by Devon Kristiansen

IPUMS was proud to partake in the International Conference on Family Planning in Pattaya City, Thailand. We participated by hosting a pre-conference workshop, sponsoring the conference, staffing an exhibit both, and presenting research as part of the conference program. The conference, held between November 14th and 17th, 2022, had 3,500 in-person attendees, with many virtual participants, as well.

Research staff representing IPUMS PMA, IPUMS DHS, IPUMS MICS, and IPUMS International conducted a 2-hour pre-conference workshop, providing participants with an overview of each of the IPUMS data collections featuring international data as well as a website and data analysis demonstration.

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Guidance for Pooling Multiple Years of NHIS Data

By Julia A. Rivera Drew


Depending on their research question, analysts will commonly pool multiple years of the National Health Interview Survey (NHIS) data together in order to increase sample sizes of particular subpopulations of interest, such as bisexual adults, immigrants, or pregnant women. The complex design of the NHIS, however, requires analysts to take additional steps to correctly construct and analyze pooled NHIS datasets. Moreover, planned changes to the NHIS design implemented in 2019, as well as changes made in response to the COVID-19 pandemic, require additional special handling to correctly analyze datasets combining multiple years of NHIS data. The objectives of this blog post are to: (1) share tips to correctly construct and analyze pooled NHIS datasets and (2) identify resources for more information.

Tips to Correctly Construct and Analyze Pooled NHIS Datasets

1. Create a pooled sampling weight to use with your pooled dataset.

In general, when pooling multiple years of NHIS data together, you will need to create a new sampling weight to use with the pooled sample. To create this new sampling weight, divide the appropriate sampling weight by the number of years within each distinct sample design period. For example, if one wished to estimate the number of children living in families with low or very low food security (FSSTAT) using pooled 2020-2021 NHIS data (e.g., similar to this report), one would need to create a new sampling weight by dividing the sampling weight identified under the “weights” tab for FSSTAT, SAMPWEIGHT, by the number of years pooled together from the same sampling design period (in this case, two). The sum of the pooled weights would then represent the average annual population size for the pooled time period, rather than the total cumulative population size for the pooled time period. For any given combination of variables, refer to information under the “weights” tab for the variables included in your analysis to help select the appropriate sampling weight. The distinct NHIS sample design periods are 1963-1974, 1975-1984, 1985-1994, 1995-2005, 2006-2015, 2016-2018, and 2019-present.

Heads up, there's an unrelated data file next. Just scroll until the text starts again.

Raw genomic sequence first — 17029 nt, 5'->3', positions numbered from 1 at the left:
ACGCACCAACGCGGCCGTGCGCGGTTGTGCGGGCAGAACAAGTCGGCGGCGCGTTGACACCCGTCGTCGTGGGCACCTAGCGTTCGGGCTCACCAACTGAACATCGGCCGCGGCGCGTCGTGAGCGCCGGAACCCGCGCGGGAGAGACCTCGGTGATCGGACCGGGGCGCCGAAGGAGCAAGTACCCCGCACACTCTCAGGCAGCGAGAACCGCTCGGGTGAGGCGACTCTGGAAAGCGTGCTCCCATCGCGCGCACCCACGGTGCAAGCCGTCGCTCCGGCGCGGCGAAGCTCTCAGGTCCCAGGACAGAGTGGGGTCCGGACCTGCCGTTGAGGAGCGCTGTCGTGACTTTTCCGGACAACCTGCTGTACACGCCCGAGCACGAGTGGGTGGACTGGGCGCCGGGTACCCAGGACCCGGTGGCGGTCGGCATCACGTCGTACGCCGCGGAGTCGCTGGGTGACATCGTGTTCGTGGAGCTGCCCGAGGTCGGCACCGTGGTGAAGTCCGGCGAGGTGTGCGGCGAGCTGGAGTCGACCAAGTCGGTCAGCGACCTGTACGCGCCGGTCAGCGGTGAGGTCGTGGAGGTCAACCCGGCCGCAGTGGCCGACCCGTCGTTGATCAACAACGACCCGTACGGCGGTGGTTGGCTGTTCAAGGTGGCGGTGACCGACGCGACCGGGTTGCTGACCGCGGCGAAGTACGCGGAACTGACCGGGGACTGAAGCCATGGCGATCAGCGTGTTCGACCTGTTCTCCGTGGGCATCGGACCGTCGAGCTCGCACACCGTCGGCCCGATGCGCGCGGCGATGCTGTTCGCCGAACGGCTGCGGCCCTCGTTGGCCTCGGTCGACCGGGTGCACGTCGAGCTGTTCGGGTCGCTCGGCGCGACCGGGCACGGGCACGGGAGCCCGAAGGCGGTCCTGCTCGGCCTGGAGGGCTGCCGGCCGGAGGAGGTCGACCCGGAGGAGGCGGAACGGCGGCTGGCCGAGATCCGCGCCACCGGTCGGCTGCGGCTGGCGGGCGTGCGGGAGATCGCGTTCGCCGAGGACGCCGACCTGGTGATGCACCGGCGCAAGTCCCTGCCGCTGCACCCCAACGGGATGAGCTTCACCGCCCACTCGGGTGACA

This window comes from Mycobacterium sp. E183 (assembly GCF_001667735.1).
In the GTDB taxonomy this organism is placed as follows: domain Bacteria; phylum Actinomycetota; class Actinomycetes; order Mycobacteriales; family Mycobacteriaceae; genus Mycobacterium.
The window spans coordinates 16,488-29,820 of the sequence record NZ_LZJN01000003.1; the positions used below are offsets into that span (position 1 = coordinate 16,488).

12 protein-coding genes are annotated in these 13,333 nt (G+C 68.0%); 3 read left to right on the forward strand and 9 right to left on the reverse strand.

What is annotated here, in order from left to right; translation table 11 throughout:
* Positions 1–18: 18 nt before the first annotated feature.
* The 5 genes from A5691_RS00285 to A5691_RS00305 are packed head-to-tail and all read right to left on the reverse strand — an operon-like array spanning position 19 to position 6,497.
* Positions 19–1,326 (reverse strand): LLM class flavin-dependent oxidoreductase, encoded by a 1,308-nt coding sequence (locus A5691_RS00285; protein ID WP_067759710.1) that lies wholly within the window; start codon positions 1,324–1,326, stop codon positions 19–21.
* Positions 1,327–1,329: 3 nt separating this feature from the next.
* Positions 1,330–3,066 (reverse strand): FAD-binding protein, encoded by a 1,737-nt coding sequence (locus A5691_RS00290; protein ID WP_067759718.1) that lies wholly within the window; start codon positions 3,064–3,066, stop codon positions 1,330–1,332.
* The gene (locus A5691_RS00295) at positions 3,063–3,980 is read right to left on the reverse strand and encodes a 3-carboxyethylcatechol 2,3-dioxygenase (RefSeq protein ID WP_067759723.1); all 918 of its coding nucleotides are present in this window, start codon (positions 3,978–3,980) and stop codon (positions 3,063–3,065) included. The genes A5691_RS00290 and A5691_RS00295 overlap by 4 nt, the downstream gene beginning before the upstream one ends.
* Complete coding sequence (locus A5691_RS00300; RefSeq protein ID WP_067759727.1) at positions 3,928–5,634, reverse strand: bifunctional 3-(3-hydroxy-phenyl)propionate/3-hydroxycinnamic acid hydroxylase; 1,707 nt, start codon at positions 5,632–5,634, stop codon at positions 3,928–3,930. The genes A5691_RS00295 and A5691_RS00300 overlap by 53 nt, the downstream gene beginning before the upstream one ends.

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IPUMS Founder Steven Ruggles Awarded MacArthur Fellowship

By Stacy Nordstrom

Steven Ruggles standing with arms crossed in front of trees
Steven Ruggles, Historical Demographer, 2022 MacArthur Fellow, Minneapolis, MN

Dr. Steven Ruggles, Regents Professor of History and Population Studies and Director of the Institute for Social Research and Data Innovation at the University of Minnesota, has been honored by the John D. and Catherine T. MacArthur Foundation as one of this year’s MacArthur Fellows. Commonly known as the “genius grant”, the fellowship is regarded as one of the most prestigious awards in the United States for intellectual and artistic achievement.

A historical demographer, Dr. Ruggles is renowned for building IPUMS, the world’s largest publicly available database of population statistics, and an invaluable tool for comparative research across time and space.

“I first met Professor Ruggles when I was working at the National Science Foundation. We have since served on working groups together, and I have been repeatedly impressed by the intellectual rigor and human caring he brings to any problem,” said University of Minnesota Executive Vice President and Provost Rachel T.A. Croson. “His dedicated work on IPUMS has significantly advanced our scientific understanding of the human experience, and has provided data for untold numbers of scholars. This recognition is well-deserved and I am proud that Professor Ruggles is a member of our academic community.”

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